The ac­tion

Irish Independent - Weekend Magazine - - Table Talk -

With a pro­lif­er­a­tion of new pizza places open­ing across the coun­try in re­cent months, Alex Mee­han ex­plores what’s fuelling our ap­petite for the Ital­ian clas­sic

What’s more basic than the hum­ble pizza? We’re talk­ing dough, crushed toma­toes and cheese, just three basic in­gre­di­ents, and yet to­gether they make up a dish that’s served in vir­tu­ally ev­ery coun­try in the world. This Ital­ian clas­sic is un­der­go­ing some­thing of a resur­gence. Pizza — more specif­i­cally artisan pizza — seems to be ev­ery­where at the minute, with restaurants de­voted to it pop­ping up in in­creas­ing num­bers. But what’s the dif­fer­ence be­tween a take­away pizza you’d get de­liv­ered, a frozen one you’d buy in the su­per­mar­ket, and the ones served up in these restaurants?

“Peo­ple use this word, artisan, about us, but to be hon­est I’m not sure what they mean,” says Ro­nan Gre­aney, who runs the Dough Bros res­tau­rant in Gal­way with his brother Eugene.

“There are so many forms and types of pizza to be­gin with that it quickly be­comes be­wil­der­ing. You can have Chicago style, New York style, Neapoli­tan style — and lots of peo­ple don’t even agree on what the right way to make it is in the first place,” he says.

“For us, artisan comes back to the qual­ity of the funda- men­tals and the re­spect that you ap­proach the process with. It’s also about the in­gre­di­ents. We im­port flour from Naples, we use a par­tic­u­lar type of toma­toes, we use buf­falo moz­zarella. We make the dough by hand and even stretch it by hand.”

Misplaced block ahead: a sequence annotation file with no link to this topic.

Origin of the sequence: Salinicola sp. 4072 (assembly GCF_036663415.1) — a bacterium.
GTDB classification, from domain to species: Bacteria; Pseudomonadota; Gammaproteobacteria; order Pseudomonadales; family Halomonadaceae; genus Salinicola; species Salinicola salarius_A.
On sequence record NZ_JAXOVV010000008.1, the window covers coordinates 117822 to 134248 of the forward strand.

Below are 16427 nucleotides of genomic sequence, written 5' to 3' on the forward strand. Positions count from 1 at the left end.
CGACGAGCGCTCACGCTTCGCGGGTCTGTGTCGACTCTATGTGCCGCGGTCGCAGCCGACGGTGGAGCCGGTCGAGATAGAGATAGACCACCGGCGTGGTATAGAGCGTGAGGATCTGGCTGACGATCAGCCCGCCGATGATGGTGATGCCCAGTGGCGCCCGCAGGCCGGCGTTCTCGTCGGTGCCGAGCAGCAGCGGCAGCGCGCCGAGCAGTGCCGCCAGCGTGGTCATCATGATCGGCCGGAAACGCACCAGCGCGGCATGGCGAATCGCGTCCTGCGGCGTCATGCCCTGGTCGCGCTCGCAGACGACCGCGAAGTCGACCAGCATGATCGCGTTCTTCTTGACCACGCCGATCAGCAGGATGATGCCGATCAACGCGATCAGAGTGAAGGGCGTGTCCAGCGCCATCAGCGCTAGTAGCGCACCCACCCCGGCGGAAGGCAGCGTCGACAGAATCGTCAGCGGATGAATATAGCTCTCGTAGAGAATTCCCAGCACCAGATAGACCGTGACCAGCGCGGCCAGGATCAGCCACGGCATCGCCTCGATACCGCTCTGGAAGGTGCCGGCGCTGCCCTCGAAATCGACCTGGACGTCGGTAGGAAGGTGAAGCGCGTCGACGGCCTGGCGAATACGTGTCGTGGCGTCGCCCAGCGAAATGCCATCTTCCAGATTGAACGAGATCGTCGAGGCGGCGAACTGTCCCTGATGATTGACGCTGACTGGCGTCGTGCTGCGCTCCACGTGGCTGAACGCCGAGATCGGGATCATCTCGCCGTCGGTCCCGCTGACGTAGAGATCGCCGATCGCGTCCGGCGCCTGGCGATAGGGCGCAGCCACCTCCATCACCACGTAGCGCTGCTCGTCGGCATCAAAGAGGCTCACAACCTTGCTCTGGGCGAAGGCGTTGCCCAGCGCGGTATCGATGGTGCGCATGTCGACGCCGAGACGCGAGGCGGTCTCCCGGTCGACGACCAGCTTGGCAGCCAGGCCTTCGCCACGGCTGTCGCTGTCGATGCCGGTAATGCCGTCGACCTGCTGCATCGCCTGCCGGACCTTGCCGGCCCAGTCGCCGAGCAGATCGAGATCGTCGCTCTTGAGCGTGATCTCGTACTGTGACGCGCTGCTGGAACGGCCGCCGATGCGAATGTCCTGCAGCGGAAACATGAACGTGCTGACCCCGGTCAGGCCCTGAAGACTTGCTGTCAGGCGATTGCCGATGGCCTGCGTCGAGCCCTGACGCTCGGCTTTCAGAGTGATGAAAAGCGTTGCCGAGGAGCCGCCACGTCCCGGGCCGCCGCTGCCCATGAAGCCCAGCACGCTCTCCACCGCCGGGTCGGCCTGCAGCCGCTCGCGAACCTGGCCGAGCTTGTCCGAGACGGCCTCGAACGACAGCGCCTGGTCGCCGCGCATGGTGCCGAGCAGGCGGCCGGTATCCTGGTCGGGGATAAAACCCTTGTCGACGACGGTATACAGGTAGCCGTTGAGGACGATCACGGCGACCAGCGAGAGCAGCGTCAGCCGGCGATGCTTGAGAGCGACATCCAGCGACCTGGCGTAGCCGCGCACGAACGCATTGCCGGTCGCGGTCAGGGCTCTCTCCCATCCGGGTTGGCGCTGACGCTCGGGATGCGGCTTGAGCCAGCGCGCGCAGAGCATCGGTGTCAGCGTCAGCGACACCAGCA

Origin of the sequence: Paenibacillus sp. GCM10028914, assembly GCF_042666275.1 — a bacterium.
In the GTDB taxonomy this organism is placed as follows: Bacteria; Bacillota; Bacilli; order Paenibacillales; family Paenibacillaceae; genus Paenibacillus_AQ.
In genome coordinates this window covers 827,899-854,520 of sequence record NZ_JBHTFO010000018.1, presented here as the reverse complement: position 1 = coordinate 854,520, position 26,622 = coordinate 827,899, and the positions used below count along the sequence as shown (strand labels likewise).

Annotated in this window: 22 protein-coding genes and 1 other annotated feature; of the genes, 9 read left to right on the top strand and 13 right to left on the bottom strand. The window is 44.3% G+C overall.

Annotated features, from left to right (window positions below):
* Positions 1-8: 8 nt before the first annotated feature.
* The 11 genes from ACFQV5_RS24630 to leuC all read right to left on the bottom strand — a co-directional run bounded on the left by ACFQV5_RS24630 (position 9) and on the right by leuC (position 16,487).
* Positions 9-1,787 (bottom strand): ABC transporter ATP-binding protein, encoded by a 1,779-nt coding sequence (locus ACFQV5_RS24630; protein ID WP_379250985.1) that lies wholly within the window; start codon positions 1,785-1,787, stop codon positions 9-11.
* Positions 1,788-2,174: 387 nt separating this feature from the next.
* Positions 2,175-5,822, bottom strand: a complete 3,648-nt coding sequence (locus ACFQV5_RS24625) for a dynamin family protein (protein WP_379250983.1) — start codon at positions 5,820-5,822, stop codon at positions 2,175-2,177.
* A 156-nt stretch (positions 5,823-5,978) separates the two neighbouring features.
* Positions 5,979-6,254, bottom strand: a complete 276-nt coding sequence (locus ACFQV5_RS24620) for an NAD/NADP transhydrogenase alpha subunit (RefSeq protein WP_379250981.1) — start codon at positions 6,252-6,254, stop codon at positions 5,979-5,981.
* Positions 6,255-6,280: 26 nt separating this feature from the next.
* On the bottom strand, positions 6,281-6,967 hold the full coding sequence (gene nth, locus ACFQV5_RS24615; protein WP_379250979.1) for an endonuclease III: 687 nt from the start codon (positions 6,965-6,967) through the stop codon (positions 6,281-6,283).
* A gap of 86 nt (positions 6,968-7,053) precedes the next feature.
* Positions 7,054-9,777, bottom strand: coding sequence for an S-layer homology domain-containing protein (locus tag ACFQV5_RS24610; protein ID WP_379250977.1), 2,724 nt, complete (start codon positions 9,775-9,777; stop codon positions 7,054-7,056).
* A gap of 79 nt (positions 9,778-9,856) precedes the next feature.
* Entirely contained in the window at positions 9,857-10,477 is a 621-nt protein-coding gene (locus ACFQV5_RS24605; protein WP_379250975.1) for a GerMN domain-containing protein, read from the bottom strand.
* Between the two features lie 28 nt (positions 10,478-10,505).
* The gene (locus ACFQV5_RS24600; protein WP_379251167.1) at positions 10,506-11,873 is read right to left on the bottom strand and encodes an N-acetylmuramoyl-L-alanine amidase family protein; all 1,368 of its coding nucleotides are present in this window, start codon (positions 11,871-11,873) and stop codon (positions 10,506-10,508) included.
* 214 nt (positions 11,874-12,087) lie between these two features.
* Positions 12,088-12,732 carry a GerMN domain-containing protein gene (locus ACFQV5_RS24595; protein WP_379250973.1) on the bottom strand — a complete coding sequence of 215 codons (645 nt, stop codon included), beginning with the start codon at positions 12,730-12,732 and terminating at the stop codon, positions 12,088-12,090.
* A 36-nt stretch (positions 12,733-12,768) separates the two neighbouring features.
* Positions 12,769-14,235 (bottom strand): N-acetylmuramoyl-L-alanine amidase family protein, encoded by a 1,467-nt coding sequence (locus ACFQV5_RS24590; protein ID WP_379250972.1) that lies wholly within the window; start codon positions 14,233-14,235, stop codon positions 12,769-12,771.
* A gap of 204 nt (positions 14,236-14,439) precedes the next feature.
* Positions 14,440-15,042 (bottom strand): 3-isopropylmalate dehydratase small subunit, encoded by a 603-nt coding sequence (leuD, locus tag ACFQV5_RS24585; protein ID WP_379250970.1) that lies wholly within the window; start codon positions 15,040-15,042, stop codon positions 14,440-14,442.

For many Ir­ish peo­ple, their first ex­pe­ri­ence of pizza is from a su­per­mar­ket or mass-mar­ket de­liv­ery com­pany. “It’s a shame,” Gre­aney says, “be­cause it doesn’t do the real thing jus­tice.”

Cheap in­gre­di­ents, lots of preser­va­tives and ad­di­tives, and the wrong base to top­ping ra­tios re­sult in a prod­uct which is pizza in name only, he be­lieves. To make mat­ters worse, a de­liv­ered pizza of­ten sits in a card­board box steam­ing away for up to 30 min­utes be­fore ar­riv­ing at your door. The real thing is a world apart, and the dif­fer­ences start with the dough.

“A good dough is ex­cep­tion­ally pure. It’s made with flour, wa­ter, salt and yeast — noth­ing else. When you order a pizza from a large com­mer­cial sup­plier, it’s of­ten got other things in the base. Preser­va­tives, sugar and oils are com­mon for ex­am­ple, as is the ad­di­tion of a lot more salt,” Gre­aney says.

“The weight of the dough is also im­por­tant. In a com­mer­cial pizza, more of the prod­uct will be made up of what is ba­si­cally bread, be­cause it’s cheap. The re­sult is a much heav­ier meal. But you shouldn’t feel like you

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